Post number 7 in a series of 12 from one of our provider partners, NTT.
My current position exists because of an acquisition. The original company I worked for, Dimension Data, was acquired as a wholly owned subsidiary of NTT Communications. Mergers, acquisitions and spinoffs can add some additional complexity to many of the issues I have been talking about in my recent posts. There are typically legally binding agreements for how and when things need to be done. Add to that the disruption these events cause to employees, and you are talking about an extremely risky time for a company. Mergers and acquisitions also become tricky depending on the type of merger. There are several different scenarios, each with their own set of challenges. A company can:
- Acquire another company as a wholly owned subsidiary while the subsidiary remain an autonomous unit
- Acquire another company as a wholly owned subsidiary and roll it into the company
- Purchase a company outright and rename it
- Purchase a division or part of another company
- Acquire assets and some intellectual property of another company
- Consolidate by combing with another organization to form a new enterprise, with neither of the previous companies surviving independently
- Spinoff a unit to form a new company
In looking at this list of scenarios, things could be as simple as changing the name of the new company or as complex as purchasing completely new hardware for operations. I have worked on a few different types, each of which had nuances, most of which were written into the legal language of how the company was to come together or separate from the original parent. Most mergers have a time frame where one or both corporations need to transition from one company to another. From an IT standpoint, this may mean dealing with collapsing mail servers, the merging or separating of domains, consolidating hardware, combining redundant applications, etc. It may mean closing facilities and retiring hardware, and lots of work is involved. It may even go down to the application layer where users have to go into applications and change names. Most likely there is also a time frame written into legal documents that expresses when a company has to be running as the new entity. This imposes deadlines on the business at a time when people may be uncertain about their future and resources may be scarce.
The first merger I experienced involved a company that was buying the assets and a division of a second company. During this migration we needed to complete several key tasks:
- Take inventory of the assets that were purchased
- Analyze the programs for dependencies on the old company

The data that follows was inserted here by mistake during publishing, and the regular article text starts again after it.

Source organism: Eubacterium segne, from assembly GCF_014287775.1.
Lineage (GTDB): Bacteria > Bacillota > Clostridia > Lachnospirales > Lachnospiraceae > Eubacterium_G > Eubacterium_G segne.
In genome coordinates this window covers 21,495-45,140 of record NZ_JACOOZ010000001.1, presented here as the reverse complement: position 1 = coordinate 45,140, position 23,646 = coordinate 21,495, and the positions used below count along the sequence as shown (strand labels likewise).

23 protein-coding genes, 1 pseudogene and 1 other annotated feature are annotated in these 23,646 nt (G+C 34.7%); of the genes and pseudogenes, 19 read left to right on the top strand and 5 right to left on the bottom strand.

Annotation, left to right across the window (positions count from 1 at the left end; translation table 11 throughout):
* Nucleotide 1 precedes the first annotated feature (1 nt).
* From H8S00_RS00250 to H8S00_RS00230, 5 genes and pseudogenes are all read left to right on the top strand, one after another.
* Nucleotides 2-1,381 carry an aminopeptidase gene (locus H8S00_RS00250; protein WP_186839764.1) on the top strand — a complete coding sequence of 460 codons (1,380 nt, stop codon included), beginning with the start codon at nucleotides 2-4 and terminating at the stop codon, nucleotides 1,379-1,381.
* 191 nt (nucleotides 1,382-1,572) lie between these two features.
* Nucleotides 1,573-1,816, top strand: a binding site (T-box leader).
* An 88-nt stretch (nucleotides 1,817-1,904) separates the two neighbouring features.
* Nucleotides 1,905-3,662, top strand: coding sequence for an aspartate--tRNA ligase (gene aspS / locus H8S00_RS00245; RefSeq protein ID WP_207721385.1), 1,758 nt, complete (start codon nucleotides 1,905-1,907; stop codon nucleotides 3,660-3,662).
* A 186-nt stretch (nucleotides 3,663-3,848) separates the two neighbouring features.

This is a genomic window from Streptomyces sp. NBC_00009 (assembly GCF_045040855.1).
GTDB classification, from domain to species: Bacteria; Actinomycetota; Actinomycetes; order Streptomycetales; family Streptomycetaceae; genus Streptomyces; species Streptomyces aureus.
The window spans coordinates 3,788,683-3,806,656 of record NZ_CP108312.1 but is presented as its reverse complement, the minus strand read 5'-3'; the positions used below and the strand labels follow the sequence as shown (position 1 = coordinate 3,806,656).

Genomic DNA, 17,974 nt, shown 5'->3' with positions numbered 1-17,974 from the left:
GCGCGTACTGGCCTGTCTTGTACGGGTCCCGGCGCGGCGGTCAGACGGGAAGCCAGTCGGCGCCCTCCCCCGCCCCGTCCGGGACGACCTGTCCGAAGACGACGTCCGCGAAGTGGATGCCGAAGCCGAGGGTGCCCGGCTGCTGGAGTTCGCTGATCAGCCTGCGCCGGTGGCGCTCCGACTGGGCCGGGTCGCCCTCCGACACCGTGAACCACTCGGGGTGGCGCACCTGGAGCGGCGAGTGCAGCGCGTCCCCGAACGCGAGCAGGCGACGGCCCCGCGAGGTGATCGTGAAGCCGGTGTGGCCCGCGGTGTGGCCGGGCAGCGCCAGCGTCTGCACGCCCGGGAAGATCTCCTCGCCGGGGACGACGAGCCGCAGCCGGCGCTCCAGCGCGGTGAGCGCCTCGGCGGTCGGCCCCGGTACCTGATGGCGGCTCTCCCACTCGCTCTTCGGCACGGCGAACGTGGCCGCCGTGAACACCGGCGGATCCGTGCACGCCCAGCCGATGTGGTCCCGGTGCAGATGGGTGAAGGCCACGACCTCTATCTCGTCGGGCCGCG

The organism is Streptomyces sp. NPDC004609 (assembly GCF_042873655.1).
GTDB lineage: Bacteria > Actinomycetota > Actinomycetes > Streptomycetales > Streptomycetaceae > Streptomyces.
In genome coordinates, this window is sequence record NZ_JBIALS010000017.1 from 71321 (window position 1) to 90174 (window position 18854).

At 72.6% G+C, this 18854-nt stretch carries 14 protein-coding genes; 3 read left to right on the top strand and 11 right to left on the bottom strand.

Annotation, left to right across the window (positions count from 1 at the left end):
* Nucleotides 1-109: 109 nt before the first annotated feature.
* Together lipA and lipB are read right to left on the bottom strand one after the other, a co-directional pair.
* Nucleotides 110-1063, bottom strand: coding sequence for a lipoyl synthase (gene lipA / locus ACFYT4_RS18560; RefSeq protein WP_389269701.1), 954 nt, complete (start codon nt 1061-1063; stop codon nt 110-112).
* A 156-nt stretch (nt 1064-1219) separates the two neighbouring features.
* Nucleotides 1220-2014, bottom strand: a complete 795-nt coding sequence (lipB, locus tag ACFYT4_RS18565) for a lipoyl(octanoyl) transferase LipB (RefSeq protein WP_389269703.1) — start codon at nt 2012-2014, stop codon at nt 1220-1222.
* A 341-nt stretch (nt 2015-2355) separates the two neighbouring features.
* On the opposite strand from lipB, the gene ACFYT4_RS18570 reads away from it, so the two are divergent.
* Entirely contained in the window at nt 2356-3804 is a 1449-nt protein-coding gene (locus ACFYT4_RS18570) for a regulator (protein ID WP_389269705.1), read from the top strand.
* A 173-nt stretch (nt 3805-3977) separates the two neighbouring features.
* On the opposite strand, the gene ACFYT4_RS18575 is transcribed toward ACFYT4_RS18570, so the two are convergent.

- Look at back end infrastructure that supported the old company (email, active directory, trouble ticketing systems, etc.)
- Analyze assets to determine their relevance to the new enterprise and decide on a methodology for migration
- Migrate all applications from the old company’s AD domains to new domains. We also had to make sure the domains were compatible because the acquiring company had an older Domain Controller than the acquired.
- Create an entirely new network that ran in parallel to the old one during the transition phase
- Reimage and test applications and desktops with new company logos
- Shut off access to people who were no longer part of the organization post-merger
- Etc. I say etc. here because there were numerous changeovers, tests and failbacks, meetings galore, and all sorts of other activities that took place in order to finish the project
Spinoffs have some of the same issues. They may require that an organization builds an entirely new environment and that they transition some of the assets from the original company to the new entity. A spinoff that I was part of was a little bit simpler because we only had to build up the new services and migrate them from the old company. We had the full backing of their former company and were able to use application architectures built from their template. Exact replicas of the hardware for the new company were purchased to make the migration easier, yet we still had to go through the applications and purge data that was not to be part of the new organization.
Public and Hybrid clouds can play a key role in standing up a new infrastructure and in eliminating some of the risk by providing:
- Swing environments for movement between one company and another
- Test and development environments that can be used for application compatibility testing between the old and new companies
- Whole new domains that can be set up in the cloud to help make transition easier
- Rapid standup of resources on tight time frames
- The ability to collapse and remove cost of infrastructure once the project is completed
If a spinoff’s new space and infrastructure are needed to support the new company, cloud and colocation providers offer. And like I mentioned in other posts, using cloud providers during merger activity helps to mitigate the risk in a very risky time.
Next Post: Moving Enterprises to the Public or Hybrid Cloud Part 8 – Space Constraints
Contact StrataCore to learn more about NTT America Cloud services (206) 686-3211 or stratacore.com
About the author: Ladd Wimmer
Ladd Wimmer is a valuable member of the NTT Communications team. He has over 15 years of experience implementing, architecting, and supporting enterprise servers, storage and virtualization solutions in a variety of IT computing and service provider environments. He worked as Systems Engineer/Solution Architect in the Data Center Solutions practice of Dimension Data, most recently serving as technical lead for the roll out of Cisco’s UCS and VCE vBlock platforms across the Dimension Data customer base. Ladd has also run two IBM partner lab environments and worked for an early SaaS provider that created lab environments for Sales, QA testing and Training.